• An Idea Whose Time Has Come (1) – Independent Newspaper Nigeria

    An idea whose time has come 1 independent newspaper nigeria - nigeria newspapers online
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     In my column of July 14, 2017, titled, ‘Bi­afra. From Monologue To Dialogue’,

    I had a tinge of optimism that the in­carceration of Nnamdi Kanu, IPOB lead­er, facing sedition charges from the Federal Government of Nigeria was about to end.

    The optimism was informed by the fact that the National Assembly and the presiden­cy had waded into the matter especially when Arewa youths issued Igbos a so-called quit notice from the north and all other members of the Nigerian union started threatening to expel members of other ethnic groups in their domain.


    In that 2017 media intervention, which is seven years ago, I made the case below:

    “As the cry for partitioning of Nigeria along ethnic, cultural and religious lines, which mimics the partitioning of Africa amongst European countries during the Berlin Conference of 1884-1885, grows loud­er, it is pertinent to note that the conflict is being fueled by policies steeped in politics, as opposed to equity and justice.

    “This is why allowing the Igbo agitation in particular and similar self-determination struggles amongst the multifarious ethnic nationalities in Nigeria to remain a mono­logue rather than a dialogue, has been dan­gerous, if not reckless.

    “And it is therefore very heartening that both the presidency and the National Assem­bly, NASS, are now weighing in to resolve the conflict as evidenced by recent consultations and media comments from both acting pres­ident, Yemi Osinbajo, and Senate President, Bukola Saraki.

    “I’m pretty convinced that like the duo, it has dawned on most Nigerians that disputes related to ethnic nationalism can no longer be attended to via the surfeit of window dress­ing measures that have been the attitude of authorities in Nigeria.”

    My prognosis in 2017, which is seven years ago, was wrong as evidenced by the fact that Mazi Nnamdi Kanu, the leader of the Indige­nous People of Biafra, IPOB, was re-arrested in 2021 and has remained under detention.

    So, my optimism that the presidency and National Assembly had finally found the courage and formula to heal the old wounds in the ‘easterners’ and northerners’ relation­ship which has been fractured since the un­fortunate civil war ended some 54 years ago, was a misjudgment.

    Perhaps that is principally because it was not an idea whose time had come, but today it appears to me as idea whose time has come.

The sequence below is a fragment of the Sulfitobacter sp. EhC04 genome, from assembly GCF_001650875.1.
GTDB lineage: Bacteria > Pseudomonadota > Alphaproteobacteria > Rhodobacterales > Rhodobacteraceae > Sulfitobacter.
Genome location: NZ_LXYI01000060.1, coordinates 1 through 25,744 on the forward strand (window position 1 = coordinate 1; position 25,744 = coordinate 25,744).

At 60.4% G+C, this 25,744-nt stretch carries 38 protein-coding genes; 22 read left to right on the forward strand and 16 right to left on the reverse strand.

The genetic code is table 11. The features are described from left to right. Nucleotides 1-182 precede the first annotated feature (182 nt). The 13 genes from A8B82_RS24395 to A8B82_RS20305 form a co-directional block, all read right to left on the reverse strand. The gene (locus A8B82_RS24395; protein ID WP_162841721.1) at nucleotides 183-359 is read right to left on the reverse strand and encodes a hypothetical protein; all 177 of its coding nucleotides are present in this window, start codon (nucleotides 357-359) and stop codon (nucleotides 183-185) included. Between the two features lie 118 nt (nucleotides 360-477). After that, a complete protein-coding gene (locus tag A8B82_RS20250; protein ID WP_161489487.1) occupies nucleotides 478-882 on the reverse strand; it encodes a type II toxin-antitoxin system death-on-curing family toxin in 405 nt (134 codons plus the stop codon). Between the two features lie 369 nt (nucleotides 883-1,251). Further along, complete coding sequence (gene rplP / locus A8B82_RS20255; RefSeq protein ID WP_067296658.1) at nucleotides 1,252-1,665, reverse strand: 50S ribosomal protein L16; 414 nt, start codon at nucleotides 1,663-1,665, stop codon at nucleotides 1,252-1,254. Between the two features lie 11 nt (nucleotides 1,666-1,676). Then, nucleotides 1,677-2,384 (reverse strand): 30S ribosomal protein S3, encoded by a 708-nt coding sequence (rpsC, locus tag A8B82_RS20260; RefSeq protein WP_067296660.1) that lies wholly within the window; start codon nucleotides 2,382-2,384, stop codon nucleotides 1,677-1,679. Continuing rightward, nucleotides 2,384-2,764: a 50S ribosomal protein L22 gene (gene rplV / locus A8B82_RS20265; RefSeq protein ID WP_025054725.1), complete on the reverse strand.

The quote, ‘Nothing is more powerful than an idea whose time has come’, is often attributed to Victor Hugo, a renowned French writer.

    It encapsulates the notion that when the conditions are ripe and the world is ready for a particular concept or change, the impact of that idea can be immense and transfor­mative. According to the proponents of the thought process, the power of an idea lies not just in its intrinsic qualities but also in the context in which it emerges.

    They argue further that a groundbreaking idea that resonates with the needs, values, and aspirations of a society can spark sig­nificant change and progress. And concluded that when an idea aligns with the prevailing sentiments, challenges, or opportunities of a given time, it can gain momentum and cata­lyze action on a large scale.

    The current efforts and activities sur­rounding the renewed call to free Nnamdi Kanu ticks all the boxes highlighted above.

    In fact, for the devotees of the concept of an idea whose time has come, the imminent release of IPOB leader Kanu is an example of a zeitgeist or a time spirit. One would argue that it is a historical moment, where the idea or concept (a “spirit” if you will) is perfectly received by a cultural movement that sur­renders to its utility as dictated by historical necessity.

    In fact, the scenario described above aligns with the current dynamics of political change in our country which has brought a progressive president, Bola Tinubu, to be at the helms of affairs at Aso Rock Villa pres­idential seat of power. Thus it can be said that he has become the one put in a position to resolve the over half a century years old agitation by the Igbos in a most beneficial manner by integrating them into one united Nigeria which they have been craving.


    That is because being a neo-liberal free market economy adherent, President Tinu­bu understands the economics of scale and appreciates the benefits of a large population being enjoyed by the likes of China and India which have the largest and second largest populations in the world and have leveraged the population advantage to also be the first and second fastest growing economies in worldwide.

    So, the president recognizing that we are stronger together as a huge market would be keen to do all he could to heal the old wounds by addressing the reasonable grievances of the aggrieved parties and helping the Igbos blend with the society as opposed to nursing grudges and expressing animosity.